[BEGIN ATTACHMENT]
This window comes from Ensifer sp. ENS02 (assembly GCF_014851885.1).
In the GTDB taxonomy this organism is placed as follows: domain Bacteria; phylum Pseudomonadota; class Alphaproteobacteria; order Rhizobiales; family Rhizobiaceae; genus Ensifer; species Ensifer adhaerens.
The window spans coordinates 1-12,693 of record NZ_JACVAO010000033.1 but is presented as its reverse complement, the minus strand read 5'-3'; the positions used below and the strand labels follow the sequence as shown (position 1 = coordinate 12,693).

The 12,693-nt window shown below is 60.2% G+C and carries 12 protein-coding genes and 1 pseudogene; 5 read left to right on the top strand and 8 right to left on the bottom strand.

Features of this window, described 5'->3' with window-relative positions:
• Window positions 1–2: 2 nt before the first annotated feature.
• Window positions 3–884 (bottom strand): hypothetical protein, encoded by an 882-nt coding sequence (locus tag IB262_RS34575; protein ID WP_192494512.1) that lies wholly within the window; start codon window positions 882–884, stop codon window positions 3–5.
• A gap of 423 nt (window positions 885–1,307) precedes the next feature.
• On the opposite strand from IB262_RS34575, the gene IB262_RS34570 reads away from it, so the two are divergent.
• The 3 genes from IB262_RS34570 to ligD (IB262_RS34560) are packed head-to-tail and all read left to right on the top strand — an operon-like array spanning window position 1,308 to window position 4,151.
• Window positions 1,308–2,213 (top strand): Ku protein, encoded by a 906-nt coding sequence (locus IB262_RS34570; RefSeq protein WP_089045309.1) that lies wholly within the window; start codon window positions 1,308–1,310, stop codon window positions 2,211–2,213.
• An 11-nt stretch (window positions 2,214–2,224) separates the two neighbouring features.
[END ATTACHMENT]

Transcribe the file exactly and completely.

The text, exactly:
This window comes from Ensifer sp. ENS02 (assembly GCF_014851885.1).
In the GTDB taxonomy this organism is placed as follows: domain Bacteria; phylum Pseudomonadota; class Alphaproteobacteria; order Rhizobiales; family Rhizobiaceae; genus Ensifer; species Ensifer adhaerens.
The window spans coordinates 1-12,693 of record NZ_JACVAO010000033.1 but is presented as its reverse complement, the minus strand read 5'-3'; the positions used below and the strand labels follow the sequence as shown (position 1 = coordinate 12,693).

The 12,693-nt window shown below is 60.2% G+C and carries 12 protein-coding genes and 1 pseudogene; 5 read left to right on the top strand and 8 right to left on the bottom strand.

Features of this window, described 5'->3' with window-relative positions:
• Window positions 1–2: 2 nt before the first annotated feature.
• Window positions 3–884 (bottom strand): hypothetical protein, encoded by an 882-nt coding sequence (locus tag IB262_RS34575; protein ID WP_192494512.1) that lies wholly within the window; start codon window positions 882–884, stop codon window positions 3–5.
• A gap of 423 nt (window positions 885–1,307) precedes the next feature.
• On the opposite strand from IB262_RS34575, the gene IB262_RS34570 reads away from it, so the two are divergent.
• The 3 genes from IB262_RS34570 to ligD (IB262_RS34560) are packed head-to-tail and all read left to right on the top strand — an operon-like array spanning window position 1,308 to window position 4,151.
• Window positions 1,308–2,213 (top strand): Ku protein, encoded by a 906-nt coding sequence (locus IB262_RS34570; RefSeq protein WP_089045309.1) that lies wholly within the window; start codon window positions 1,308–1,310, stop codon window positions 2,211–2,213.
• An 11-nt stretch (window positions 2,214–2,224) separates the two neighbouring features.